We look at the impact of menstrual cycles on performance and ask: Is it really possible to harness the power of our hormones and play better golf?

Periods are a pretty hot topic in the media right now. But despite Aunt Flos recent flurry of attention, as women, a lot of us are woefully uneducated about our monthly cycles. I know I certainly am. We spend all our time trying to alleviate the symptoms of our cycles, but have we been taking our hormone spikes for granted – is there a way to use them to our advantage instead?

It wasn’t me, it was my hormones

Mood swings, quality and quantity of sleep, cramps and energy levels … our menstrual cycles have a lot to answer for.

But can we actually harness the power of our hormones and use them to our advantage to play better golf?

The short answer is, yes.

Research is still pretty limited on the impact of menstrual cycles on sports performance, but there’s growing evidence to suggest that it is possible to hack your monthly cycle to power up your game.

There’s no “normal” when it comes to menstrual cycles, but generally:

Menstrual phase

Normally lasting up to seven days, your period is the start of your cycle and occurs during the follicular phase. With oestrogen and progesterone levels both low, and the fact that you’re losing blood, it’s normal to feel tired during this phase of your cycle.

Now’s the time to take it easy – nine holes in the morning, an hour of short game practice or gentle Pilates are all great for this point of your cycle.

Follicular phase

After your period, oestrogen levels start to rise, so you’ll have more energy again. Oestrogen is also thought to have a positive effect on your mood, so you may have more motivation to play, practice or train during this phase of your cycle.

Ovulation phase

Oestrogen and progesterone are at their peak here, so this is when you’ll feel most active and energetic. This is the best time to schedule that knockout match or get on the range and do some serious practice.

Now could also be the best time to work on your strength and fitness – if you’re a gym goer, this is when you’ll be able to push yourself a bit harder and start seeing more gains.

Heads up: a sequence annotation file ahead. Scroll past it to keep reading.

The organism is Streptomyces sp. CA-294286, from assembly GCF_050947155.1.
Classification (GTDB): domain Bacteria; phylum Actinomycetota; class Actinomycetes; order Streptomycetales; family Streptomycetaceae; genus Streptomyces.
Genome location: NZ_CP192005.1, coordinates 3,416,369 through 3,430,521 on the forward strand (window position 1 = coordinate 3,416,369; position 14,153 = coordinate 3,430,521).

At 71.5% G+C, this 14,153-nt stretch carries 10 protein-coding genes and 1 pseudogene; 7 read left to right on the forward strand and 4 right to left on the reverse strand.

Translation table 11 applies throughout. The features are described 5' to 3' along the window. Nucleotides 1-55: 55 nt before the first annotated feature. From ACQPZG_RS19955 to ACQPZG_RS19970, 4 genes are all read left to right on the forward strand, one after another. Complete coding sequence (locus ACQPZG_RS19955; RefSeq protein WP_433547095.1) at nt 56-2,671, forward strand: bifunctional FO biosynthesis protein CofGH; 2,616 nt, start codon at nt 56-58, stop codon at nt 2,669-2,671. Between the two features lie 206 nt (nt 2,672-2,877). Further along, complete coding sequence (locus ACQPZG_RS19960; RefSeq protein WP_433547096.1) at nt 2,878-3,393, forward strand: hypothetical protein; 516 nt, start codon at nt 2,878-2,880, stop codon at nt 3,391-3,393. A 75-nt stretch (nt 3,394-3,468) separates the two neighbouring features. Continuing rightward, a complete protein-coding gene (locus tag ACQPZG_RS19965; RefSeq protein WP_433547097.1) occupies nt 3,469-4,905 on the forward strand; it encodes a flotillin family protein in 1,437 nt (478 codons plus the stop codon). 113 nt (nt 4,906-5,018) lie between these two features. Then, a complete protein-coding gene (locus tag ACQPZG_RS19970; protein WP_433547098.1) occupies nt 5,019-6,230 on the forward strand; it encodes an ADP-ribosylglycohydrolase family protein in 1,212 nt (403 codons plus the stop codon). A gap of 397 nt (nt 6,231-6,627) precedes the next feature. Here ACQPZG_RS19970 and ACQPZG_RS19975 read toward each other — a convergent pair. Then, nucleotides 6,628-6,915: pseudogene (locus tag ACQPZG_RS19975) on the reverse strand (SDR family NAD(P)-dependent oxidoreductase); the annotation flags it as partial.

Luteal phase

Oestrogen levels fall quickly after ovulation, but with a rise in progesterone levels, your muscles adapt and recover better and fatigue less. That makes it a great time to play more golf and keep pushing your workouts.

It may not be the best time to make any dramatic swing changes though; progesterone can impact the way your brain picks up new skills, so you may find changing your technique here is more difficult. At this point in your cycle, your basal body temperature increases. If you’re playing golf on a hot day, you may find that you struggle in the heat more than you usually do, so take plenty of water and dress to stay cool.

How to track your cycle

It’s common for athletes to track the physiological and psychological changes that happen during their cycles, but that shouldn’t be reserved only for the ultra-elite. 

There’s a slew of cycle tracking apps on the market, and if you have an iPhone, there’s a handy little cycle tracking option on Apple’s Health app. And if you’re looking for workouts tailored to your cycle, Olympic gold medallist Jessica Ennis-Hill has recently launched CycleMapping; an app that lets you map your training to your menstrual cycle. That could look like targeted yoga sessions during your period and HIIT sessions later in your cycle.

Periods and participation

Despite Aunt Flo visiting almost half the population every month, periods remain a taboo topic the world over.

In fact, a survey by Plan International revealed that almost 50% of women aged 14-21 are embarrassed by their period.

Sorry, what?

But what’s particularly worrying is that the embarrassment and secrecy surrounding periods can have a huge impact on girls’ and women’s participation in sport. Recent research from Women in Sport has shown that fears, anxieties and embarrassment about periods is most common amongst girls during puberty (unsurprisingly), and that really negatively impacts their participation and engagement in sport in the long term.

And I have no doubt that extends to golf too – especially when you add a lack of on-course toilets to the equation.

It’s a topic I could go on about for a while, but I’ll keep it short.

There are so many physical, mental and social benefits of playing golf and exercising in general. We need to do better, and we need to keep girls in the game. 


Written by Charlotte Ibbetson

Charlotte is a PGA Professional Golfer and founder of Qwerky Comms; a brand and marketing consultancy delivering innovative communication strategies that really make an impact.